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Sin cos problem finding exact value

  1. Jan 9, 2005 #1
    sin cos problem finding exact value....

    I have to find the exact value of : [tex] \frac {\sin^2 45 degrees + \cos ^2 45 degrees} {\sin 60 degrees \cos 30 degrees}[/tex]

    The squares are throwing me off , without them I got
    [tex] \frac {\frac {1} {sqrt2} + \frac {1} {sqrt2}} {3/2} [/tex]

    what do I do with the sqares on sin and cos in the numerator?
     
    Last edited: Jan 9, 2005
  2. jcsd
  3. Jan 9, 2005 #2
    Try this:

    [tex] sin^2 45 degrees [tex], Sin(45) = radical 2 / 2, so sin^2(45) = 2/4
     
  4. Jan 9, 2005 #3

    dextercioby

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    If u use these formulas
    [tex] \sin^{2}x+\cos^{2}x=1[/tex]
    ,for all "x"
    and
    [tex] \sin(90-x)=\cos x [/tex]
    ,u'd have the problem solved.

    Besides,your calculations are wrong,since at the numerator they didn't include squaring thevalues for sine and cosine,which were supposed to be done.

    And the denominator is 3/4.

    Daniel.
     
  5. Jan 9, 2005 #4
    ok without the square roots on the sine and cosine I get 2/3 but the solution says the answer is 4/3?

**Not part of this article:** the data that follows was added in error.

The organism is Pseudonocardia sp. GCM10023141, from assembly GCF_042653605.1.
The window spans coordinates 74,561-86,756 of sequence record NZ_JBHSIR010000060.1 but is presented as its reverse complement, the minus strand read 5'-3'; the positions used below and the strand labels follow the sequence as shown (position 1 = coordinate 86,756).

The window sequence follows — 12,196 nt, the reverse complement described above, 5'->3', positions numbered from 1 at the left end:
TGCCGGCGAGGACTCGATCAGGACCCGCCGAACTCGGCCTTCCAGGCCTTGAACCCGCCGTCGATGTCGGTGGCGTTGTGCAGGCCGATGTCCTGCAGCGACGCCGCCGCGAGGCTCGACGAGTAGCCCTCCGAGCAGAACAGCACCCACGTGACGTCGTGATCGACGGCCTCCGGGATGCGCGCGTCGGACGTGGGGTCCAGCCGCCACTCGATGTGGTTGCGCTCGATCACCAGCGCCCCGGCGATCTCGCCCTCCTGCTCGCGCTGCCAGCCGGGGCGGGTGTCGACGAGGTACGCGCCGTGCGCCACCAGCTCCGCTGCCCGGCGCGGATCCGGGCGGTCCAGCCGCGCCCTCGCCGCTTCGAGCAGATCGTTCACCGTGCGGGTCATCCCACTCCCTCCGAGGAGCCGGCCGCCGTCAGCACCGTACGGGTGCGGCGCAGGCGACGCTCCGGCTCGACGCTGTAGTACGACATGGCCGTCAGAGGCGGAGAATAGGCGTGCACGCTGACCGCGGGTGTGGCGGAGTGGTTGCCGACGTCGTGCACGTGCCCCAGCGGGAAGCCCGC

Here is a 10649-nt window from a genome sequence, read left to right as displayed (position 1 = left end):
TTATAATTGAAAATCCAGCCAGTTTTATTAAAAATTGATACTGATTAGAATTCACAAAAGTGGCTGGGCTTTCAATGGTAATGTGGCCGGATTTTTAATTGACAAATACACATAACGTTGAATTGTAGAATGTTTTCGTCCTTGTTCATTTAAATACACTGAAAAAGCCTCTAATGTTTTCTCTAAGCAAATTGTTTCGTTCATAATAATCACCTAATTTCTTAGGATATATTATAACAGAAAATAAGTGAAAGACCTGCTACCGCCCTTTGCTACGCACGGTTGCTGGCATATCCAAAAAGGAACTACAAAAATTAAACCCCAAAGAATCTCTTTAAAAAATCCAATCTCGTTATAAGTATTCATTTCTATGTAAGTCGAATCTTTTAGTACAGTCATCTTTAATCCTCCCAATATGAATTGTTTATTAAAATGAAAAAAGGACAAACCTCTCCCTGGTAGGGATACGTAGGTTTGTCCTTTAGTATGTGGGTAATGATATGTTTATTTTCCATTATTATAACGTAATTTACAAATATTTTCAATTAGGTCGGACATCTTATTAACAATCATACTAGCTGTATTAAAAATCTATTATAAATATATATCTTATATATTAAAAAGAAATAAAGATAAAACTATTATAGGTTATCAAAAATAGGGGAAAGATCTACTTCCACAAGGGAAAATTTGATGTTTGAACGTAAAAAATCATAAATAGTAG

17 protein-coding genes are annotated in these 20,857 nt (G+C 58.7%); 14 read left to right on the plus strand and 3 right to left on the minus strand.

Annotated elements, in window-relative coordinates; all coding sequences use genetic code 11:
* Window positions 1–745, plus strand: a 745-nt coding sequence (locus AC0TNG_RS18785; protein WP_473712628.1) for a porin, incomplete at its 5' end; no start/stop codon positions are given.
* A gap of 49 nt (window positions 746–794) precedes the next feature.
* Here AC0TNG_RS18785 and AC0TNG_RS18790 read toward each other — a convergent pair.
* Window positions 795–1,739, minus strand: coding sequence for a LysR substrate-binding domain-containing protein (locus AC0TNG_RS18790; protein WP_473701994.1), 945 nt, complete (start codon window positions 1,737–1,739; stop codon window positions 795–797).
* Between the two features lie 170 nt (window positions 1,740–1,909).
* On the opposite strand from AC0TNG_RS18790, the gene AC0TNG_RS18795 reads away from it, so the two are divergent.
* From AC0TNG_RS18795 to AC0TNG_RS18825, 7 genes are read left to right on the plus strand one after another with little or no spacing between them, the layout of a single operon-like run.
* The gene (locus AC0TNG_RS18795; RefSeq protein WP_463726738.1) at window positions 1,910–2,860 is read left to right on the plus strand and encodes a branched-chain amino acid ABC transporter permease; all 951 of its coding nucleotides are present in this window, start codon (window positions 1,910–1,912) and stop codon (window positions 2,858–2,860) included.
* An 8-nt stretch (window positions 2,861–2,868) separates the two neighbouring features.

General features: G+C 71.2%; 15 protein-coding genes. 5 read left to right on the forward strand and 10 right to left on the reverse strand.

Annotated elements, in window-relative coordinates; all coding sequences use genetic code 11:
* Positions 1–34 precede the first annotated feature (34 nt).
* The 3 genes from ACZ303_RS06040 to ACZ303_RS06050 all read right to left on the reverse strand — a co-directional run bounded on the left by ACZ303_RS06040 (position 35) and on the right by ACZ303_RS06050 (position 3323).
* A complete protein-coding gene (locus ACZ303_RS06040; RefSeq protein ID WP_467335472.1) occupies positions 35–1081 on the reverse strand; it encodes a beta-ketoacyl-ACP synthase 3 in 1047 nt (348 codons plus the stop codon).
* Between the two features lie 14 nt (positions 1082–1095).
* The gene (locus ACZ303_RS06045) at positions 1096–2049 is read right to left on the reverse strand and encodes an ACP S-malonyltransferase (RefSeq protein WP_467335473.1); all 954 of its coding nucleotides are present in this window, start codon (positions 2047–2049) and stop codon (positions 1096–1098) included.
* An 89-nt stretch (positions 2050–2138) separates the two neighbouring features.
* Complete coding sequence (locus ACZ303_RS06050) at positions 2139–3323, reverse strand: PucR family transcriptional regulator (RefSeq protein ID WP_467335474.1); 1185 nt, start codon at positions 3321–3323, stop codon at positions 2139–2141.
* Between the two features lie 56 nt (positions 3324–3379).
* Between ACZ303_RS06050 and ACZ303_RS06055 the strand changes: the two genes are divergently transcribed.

6. Jan 9, 2005 #5

    dextercioby

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    If the denominator is 3/4 and the numerator is 1,what is the whole fraction equal to??

    Daniel.
     
  7. Jan 9, 2005 #6
    [tex] \sin 60 = \frac {sqrt3} {2} [/tex]

    and doesnt [tex] \cos 30 = \frac {sqrt3} {2} [/tex] also?

    these multiplied gives 3/2 ??

    How do u get the denominator to equal 3/4?
     
  8. Jan 9, 2005 #7

    dextercioby

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    The multiplication is wrong.U multiplied only the numerators.U need to multiply the denominators as well.I'm sure you'll get
    [tex] 2\cdot 2 =4[/tex]

    Daniel.
     
  9. Jan 9, 2005 #8
    (sqrt3/2) * (sqrt3/2) = 3/4

    you forgot to multiply the two TWO's.

    I've done that before, =\.
     
  10. Jan 9, 2005 #9
    LOL omg silly me :rofl: Thanks Holy cant believe I missed that thanks
     
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